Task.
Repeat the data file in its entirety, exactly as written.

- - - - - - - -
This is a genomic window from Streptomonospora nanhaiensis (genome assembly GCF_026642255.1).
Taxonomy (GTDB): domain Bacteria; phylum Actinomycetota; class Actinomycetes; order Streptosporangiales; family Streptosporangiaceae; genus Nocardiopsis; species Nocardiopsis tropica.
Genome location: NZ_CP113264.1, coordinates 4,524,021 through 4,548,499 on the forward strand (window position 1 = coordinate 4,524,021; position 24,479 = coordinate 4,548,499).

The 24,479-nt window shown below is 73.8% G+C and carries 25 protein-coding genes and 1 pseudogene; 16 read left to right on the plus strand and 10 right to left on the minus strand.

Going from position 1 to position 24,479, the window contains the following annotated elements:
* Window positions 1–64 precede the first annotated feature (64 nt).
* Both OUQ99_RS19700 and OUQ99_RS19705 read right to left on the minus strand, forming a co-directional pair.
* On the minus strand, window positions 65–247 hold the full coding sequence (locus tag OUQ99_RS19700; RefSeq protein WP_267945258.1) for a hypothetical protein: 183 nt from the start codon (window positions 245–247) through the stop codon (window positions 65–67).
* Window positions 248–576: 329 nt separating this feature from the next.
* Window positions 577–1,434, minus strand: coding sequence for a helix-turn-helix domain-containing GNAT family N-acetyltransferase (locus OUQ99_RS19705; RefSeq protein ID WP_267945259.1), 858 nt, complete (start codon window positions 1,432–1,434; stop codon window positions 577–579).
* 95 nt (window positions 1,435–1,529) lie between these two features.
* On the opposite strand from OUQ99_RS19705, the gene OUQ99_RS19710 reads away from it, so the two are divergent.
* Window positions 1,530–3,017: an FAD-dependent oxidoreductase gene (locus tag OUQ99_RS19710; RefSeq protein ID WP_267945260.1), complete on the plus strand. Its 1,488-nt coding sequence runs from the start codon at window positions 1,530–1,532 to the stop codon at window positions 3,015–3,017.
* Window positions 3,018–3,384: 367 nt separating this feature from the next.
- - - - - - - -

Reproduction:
This is a genomic window from Streptomonospora nanhaiensis (genome assembly GCF_026642255.1).
Taxonomy (GTDB): domain Bacteria; phylum Actinomycetota; class Actinomycetes; order Streptosporangiales; family Streptosporangiaceae; genus Nocardiopsis; species Nocardiopsis tropica.
Genome location: NZ_CP113264.1, coordinates 4,524,021 through 4,548,499 on the forward strand (window position 1 = coordinate 4,524,021; position 24,479 = coordinate 4,548,499).

The 24,479-nt window shown below is 73.8% G+C and carries 25 protein-coding genes and 1 pseudogene; 16 read left to right on the plus strand and 10 right to left on the minus strand.

Going from position 1 to position 24,479, the window contains the following annotated elements:
* Window positions 1–64 precede the first annotated feature (64 nt).
* Both OUQ99_RS19700 and OUQ99_RS19705 read right to left on the minus strand, forming a co-directional pair.
* On the minus strand, window positions 65–247 hold the full coding sequence (locus tag OUQ99_RS19700; RefSeq protein WP_267945258.1) for a hypothetical protein: 183 nt from the start codon (window positions 245–247) through the stop codon (window positions 65–67).
* Window positions 248–576: 329 nt separating this feature from the next.
* Window positions 577–1,434, minus strand: coding sequence for a helix-turn-helix domain-containing GNAT family N-acetyltransferase (locus OUQ99_RS19705; RefSeq protein ID WP_267945259.1), 858 nt, complete (start codon window positions 1,432–1,434; stop codon window positions 577–579).
* 95 nt (window positions 1,435–1,529) lie between these two features.
* On the opposite strand from OUQ99_RS19705, the gene OUQ99_RS19710 reads away from it, so the two are divergent.
* Window positions 1,530–3,017: an FAD-dependent oxidoreductase gene (locus tag OUQ99_RS19710; RefSeq protein ID WP_267945260.1), complete on the plus strand. Its 1,488-nt coding sequence runs from the start codon at window positions 1,530–1,532 to the stop codon at window positions 3,015–3,017.
* Window positions 3,018–3,384: 367 nt separating this feature from the next.